My wife has been hearing things. At first I was alarmed. Then she told me it wasn’t voices telling her to kill me in my sleep. Instead, it was thumps, dragging and scratching sounds. “Did we forget to take our daughter out of timeout in the closet again?” I asked nervously. My wife then informed me the sounds were coming from the crawl space and inside the walls. I breathed a sigh of relief. That eliminated timeout as the issue, and saved us from an awkward talk with Child Protective Services. Since our house wasn’t known to be haunted, I ruled out a poltergeist too. Given how small the access is to the wall with the scratching sounds, I settled on mice as the likely culprit. What follows is our semi-definitive guide to catching mice humanely.
What To Buy
After doing some online research and sifting through reviews of various live-catch mouse and rodent traps, I headed to my local Lowes. There are four things you’ll want on your shopping list for this project (unless you already have them):
1) Live Catch Mouse Trap
2) Wire Mesh or Steel Wool
3) Staple Gun
4) Peanut Butter (Please note Lowes does not typically carry this)
I have to say I’m a little disappointed in the big box stores when it comes to humane pest control marketing. The rodent control wall at Lowes was a towering, expansive array of poisons and various mice torture/kill devices. They ranged from yummy poison squares to glue traps that adhere the mice to a pad until they die of starvation. Have you seen mice? They’re really cute (until they eat the wires in your wall). I thought this would also make a fun little project for our four year old daughter, and I didn’t really want to explain why daddy was snapping the necks of our cute little friends.
Step 1 – Cut-Off All Means of Entry (and Escape)
The last thing you want to do is create a revolving door effect with the mice you catch. Do a careful perimeter check and look for holes around pipes, utilities, etc. Make sure any vents are also rodent proof. Keep in mind mice can climb shrubs, trees, gutters, utility lines, etc. so don’t assume your second story is safe. Carefully secure wire mesh around any openings using a staple gun. Mice are small, so don’t underestimate what they can squeeze themselves into. According to Tomcat Rodent Control, “Rats can squeeze through a hole about the size of a nickel while mice can fit through a hole smaller than a dime.” Protect accordingly. I found steel wool handy for some of the smaller gaps. You can find more detailed Rodent-Proofing Strategies from the Tomcat, the company that makes the live catch mouse trap we used.
Step 2 – Bait Your Mouse Trap
Now that you have your home secured you can be assured your little friends won’t just be living at your house and dining out elsewhere. If they’re not already munching on your food, expect them to be soon. It’s time to bait your trap. Peanut Butter seems to be almost universally recommended. After 24 hours without our first catch, my wife started to question the peanut butter bait strategy. She suggested we supplement the bait with cheese. This seemed perfectly reasonable until I asked what cheese we had. “We have some Brie.” she said nonchalantly. “Brie?!!” I exclaimed “There is no way in hell I’m feeding our mice brie!” While this might have been an opportunity to further enhance my Karma, I could not bear the thought of those little critters dining better than I do. It was a strong, territorial reaction, I know. Ultimately we experimented with both peanut butter and some (non-gourmet) cheese. Peanut butter was far and away the clear winner, don’t waste your time with anything else.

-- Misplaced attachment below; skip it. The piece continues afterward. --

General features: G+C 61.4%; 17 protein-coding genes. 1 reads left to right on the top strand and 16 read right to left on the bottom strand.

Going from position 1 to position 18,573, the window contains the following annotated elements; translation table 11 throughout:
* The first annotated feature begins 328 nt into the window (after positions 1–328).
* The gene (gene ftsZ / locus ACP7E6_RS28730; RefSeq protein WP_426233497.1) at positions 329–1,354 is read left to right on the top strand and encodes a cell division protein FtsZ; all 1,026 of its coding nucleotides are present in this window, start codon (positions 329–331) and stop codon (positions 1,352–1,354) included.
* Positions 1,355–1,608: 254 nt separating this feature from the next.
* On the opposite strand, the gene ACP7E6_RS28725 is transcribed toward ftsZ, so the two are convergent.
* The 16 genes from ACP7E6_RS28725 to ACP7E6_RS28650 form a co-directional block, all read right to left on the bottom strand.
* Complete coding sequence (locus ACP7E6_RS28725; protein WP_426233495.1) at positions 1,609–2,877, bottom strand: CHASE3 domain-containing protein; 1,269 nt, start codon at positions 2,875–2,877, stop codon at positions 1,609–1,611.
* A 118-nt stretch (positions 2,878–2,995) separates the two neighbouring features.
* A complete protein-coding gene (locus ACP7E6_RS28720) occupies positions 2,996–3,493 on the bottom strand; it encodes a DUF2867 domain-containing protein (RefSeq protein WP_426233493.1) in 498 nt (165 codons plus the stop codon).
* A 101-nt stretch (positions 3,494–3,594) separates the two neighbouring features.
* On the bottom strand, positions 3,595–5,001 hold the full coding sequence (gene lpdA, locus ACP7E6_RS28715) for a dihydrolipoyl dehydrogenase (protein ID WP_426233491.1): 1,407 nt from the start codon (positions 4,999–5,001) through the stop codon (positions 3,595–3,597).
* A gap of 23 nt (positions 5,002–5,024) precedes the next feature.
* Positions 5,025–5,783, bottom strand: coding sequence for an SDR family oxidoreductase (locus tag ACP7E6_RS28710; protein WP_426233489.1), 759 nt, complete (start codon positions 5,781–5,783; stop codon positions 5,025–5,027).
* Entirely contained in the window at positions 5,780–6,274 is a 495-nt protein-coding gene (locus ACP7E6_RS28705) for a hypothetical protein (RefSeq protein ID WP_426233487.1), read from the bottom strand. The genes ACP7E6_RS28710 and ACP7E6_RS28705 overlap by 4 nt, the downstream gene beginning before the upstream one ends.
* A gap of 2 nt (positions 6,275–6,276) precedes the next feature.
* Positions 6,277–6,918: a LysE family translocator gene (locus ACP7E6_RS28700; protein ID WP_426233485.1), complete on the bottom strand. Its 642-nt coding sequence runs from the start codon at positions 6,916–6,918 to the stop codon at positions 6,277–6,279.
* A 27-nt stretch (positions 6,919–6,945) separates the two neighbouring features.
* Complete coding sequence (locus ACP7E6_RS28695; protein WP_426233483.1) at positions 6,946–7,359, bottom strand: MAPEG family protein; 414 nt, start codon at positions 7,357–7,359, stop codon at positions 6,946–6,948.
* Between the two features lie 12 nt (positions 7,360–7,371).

Step 3 – Trap Placement Strategy
We placed two traps to maximize our chance of success and learned a couple lessons in the process. The second night after we sealed up the house, we woke to discover mice had snuck into the cabinet under our kitchen sink and had a field day with our trash scraps. It was the first time they had ventured inside. We learned to remove any other source of food in known mouse haunts so that the food in the trap was their only option. Once this strategy was in place, we started catching mice. We had much more success in the kitchen than in the crawl space. The trap in the kitchen was also a lot easier to check. My advice is, if you have an area of known mouse activity inside, stick to placing your trap along a wall there and save yourself some trips to the crawl space or attic. If you’re using the same style trap as we did, you’ll also want to be sure to set the trap on a level, smooth surface. That helps eliminates false-trips or trap doors that fail to close.